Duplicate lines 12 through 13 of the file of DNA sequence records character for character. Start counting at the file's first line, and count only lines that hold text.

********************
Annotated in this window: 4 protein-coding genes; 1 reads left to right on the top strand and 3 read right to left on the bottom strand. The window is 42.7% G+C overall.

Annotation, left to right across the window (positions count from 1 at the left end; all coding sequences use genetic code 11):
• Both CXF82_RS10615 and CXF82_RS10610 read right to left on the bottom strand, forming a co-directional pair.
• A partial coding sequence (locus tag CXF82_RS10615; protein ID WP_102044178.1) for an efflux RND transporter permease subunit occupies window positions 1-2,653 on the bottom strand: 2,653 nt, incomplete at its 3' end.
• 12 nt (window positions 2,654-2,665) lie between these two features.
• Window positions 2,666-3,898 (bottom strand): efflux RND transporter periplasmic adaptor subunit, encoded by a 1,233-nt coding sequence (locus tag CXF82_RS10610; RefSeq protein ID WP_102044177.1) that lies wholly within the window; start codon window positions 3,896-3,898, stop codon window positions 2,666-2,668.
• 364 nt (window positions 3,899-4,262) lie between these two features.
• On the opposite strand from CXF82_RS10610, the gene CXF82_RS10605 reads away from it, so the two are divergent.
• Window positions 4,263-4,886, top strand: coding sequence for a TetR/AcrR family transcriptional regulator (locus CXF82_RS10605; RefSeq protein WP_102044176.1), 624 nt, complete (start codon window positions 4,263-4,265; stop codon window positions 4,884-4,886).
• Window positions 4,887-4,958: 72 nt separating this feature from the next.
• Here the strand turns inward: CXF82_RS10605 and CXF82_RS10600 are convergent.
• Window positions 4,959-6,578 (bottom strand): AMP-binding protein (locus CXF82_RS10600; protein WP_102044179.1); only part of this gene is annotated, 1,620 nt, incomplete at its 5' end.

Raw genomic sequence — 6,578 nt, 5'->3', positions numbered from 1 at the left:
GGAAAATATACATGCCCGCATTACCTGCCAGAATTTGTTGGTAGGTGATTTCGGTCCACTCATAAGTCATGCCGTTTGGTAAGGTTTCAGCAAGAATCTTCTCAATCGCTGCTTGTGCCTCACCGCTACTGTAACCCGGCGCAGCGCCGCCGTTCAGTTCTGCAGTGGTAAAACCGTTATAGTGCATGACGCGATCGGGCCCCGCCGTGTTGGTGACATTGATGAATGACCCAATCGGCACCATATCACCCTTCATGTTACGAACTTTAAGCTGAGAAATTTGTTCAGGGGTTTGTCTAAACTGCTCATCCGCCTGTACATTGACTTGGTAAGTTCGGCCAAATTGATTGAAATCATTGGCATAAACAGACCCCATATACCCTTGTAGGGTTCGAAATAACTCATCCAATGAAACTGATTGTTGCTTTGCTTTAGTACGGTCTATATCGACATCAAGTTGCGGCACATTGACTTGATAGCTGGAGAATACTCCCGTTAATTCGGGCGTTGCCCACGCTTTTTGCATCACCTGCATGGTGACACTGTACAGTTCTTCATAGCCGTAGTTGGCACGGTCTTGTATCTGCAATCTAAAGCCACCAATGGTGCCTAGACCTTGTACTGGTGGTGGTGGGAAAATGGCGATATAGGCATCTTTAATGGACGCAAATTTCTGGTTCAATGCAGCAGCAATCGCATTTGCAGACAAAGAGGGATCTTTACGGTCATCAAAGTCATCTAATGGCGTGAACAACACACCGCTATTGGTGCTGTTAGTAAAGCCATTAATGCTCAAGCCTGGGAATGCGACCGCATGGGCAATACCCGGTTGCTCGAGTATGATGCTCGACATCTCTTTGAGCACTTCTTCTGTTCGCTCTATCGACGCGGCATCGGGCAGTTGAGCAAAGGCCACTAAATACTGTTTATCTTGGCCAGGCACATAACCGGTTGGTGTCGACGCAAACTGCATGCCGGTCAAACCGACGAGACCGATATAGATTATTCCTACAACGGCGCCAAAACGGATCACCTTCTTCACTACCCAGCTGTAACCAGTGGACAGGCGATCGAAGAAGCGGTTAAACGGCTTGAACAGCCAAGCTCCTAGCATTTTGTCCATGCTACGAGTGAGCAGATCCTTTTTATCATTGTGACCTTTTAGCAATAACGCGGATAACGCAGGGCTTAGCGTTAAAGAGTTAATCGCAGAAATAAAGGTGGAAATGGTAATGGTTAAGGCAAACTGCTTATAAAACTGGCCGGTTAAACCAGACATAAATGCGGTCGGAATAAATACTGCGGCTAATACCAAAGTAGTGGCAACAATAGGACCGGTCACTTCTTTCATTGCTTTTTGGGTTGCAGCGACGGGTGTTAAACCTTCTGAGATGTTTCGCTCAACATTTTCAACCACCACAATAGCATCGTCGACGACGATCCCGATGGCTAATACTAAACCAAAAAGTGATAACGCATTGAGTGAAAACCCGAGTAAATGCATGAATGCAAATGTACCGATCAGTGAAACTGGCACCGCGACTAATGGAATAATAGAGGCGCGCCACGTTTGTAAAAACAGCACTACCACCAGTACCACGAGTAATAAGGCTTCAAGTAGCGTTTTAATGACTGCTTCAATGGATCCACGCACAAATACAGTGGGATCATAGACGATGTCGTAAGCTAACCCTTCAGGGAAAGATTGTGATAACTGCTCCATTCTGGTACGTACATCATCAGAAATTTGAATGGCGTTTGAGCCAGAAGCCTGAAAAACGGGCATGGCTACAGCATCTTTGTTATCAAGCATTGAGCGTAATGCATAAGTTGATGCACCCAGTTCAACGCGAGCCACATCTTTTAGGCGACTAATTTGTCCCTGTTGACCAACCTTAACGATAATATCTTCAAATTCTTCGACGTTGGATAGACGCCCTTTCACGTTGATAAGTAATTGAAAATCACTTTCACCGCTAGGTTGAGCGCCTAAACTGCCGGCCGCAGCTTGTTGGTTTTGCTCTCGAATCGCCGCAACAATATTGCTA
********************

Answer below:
• Window positions 4,959-6,578 (bottom strand): AMP-binding protein (locus CXF82_RS10600; protein WP_102044179.1); only part of this gene is annotated, 1,620 nt, incomplete at its 5' end.

Raw genomic sequence — 6,578 nt, 5'->3', positions numbered from 1 at the left: